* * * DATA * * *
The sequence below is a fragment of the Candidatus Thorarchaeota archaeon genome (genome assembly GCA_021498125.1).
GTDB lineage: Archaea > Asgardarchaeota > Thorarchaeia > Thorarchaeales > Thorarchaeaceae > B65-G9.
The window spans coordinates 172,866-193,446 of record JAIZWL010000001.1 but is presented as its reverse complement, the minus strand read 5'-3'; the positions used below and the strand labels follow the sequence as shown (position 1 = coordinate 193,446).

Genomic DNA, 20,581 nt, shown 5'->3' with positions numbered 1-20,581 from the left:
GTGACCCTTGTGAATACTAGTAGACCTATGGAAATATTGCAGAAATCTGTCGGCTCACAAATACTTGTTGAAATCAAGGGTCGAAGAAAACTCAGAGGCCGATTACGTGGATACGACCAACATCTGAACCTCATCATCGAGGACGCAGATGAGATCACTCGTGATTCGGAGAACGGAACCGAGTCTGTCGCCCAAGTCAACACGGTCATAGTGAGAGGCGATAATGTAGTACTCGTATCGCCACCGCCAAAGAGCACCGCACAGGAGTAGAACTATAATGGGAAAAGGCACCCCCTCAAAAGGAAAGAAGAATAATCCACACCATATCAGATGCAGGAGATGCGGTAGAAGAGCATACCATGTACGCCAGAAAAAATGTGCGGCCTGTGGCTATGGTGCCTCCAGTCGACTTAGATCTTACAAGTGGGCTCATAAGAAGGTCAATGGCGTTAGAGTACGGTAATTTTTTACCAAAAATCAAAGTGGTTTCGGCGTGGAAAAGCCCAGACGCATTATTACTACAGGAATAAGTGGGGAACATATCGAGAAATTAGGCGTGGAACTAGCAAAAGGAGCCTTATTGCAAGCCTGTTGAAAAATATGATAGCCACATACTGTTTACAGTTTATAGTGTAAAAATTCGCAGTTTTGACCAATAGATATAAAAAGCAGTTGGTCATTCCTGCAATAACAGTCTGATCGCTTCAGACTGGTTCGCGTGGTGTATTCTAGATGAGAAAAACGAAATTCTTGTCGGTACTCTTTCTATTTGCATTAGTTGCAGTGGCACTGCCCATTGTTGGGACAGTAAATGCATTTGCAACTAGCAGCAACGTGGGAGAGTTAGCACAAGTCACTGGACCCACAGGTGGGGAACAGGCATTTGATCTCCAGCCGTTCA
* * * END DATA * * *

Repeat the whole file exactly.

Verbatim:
The sequence below is a fragment of the Candidatus Thorarchaeota archaeon genome (genome assembly GCA_021498125.1).
GTDB lineage: Archaea > Asgardarchaeota > Thorarchaeia > Thorarchaeales > Thorarchaeaceae > B65-G9.
The window spans coordinates 172,866-193,446 of record JAIZWL010000001.1 but is presented as its reverse complement, the minus strand read 5'-3'; the positions used below and the strand labels follow the sequence as shown (position 1 = coordinate 193,446).

Genomic DNA, 20,581 nt, shown 5'->3' with positions numbered 1-20,581 from the left:
GTGACCCTTGTGAATACTAGTAGACCTATGGAAATATTGCAGAAATCTGTCGGCTCACAAATACTTGTTGAAATCAAGGGTCGAAGAAAACTCAGAGGCCGATTACGTGGATACGACCAACATCTGAACCTCATCATCGAGGACGCAGATGAGATCACTCGTGATTCGGAGAACGGAACCGAGTCTGTCGCCCAAGTCAACACGGTCATAGTGAGAGGCGATAATGTAGTACTCGTATCGCCACCGCCAAAGAGCACCGCACAGGAGTAGAACTATAATGGGAAAAGGCACCCCCTCAAAAGGAAAGAAGAATAATCCACACCATATCAGATGCAGGAGATGCGGTAGAAGAGCATACCATGTACGCCAGAAAAAATGTGCGGCCTGTGGCTATGGTGCCTCCAGTCGACTTAGATCTTACAAGTGGGCTCATAAGAAGGTCAATGGCGTTAGAGTACGGTAATTTTTTACCAAAAATCAAAGTGGTTTCGGCGTGGAAAAGCCCAGACGCATTATTACTACAGGAATAAGTGGGGAACATATCGAGAAATTAGGCGTGGAACTAGCAAAAGGAGCCTTATTGCAAGCCTGTTGAAAAATATGATAGCCACATACTGTTTACAGTTTATAGTGTAAAAATTCGCAGTTTTGACCAATAGATATAAAAAGCAGTTGGTCATTCCTGCAATAACAGTCTGATCGCTTCAGACTGGTTCGCGTGGTGTATTCTAGATGAGAAAAACGAAATTCTTGTCGGTACTCTTTCTATTTGCATTAGTTGCAGTGGCACTGCCCATTGTTGGGACAGTAAATGCATTTGCAACTAGCAGCAACGTGGGAGAGTTAGCACAAGTCACTGGACCCACAGGTGGGGAACAGGCATTTGATCTCCAGCCGTTCA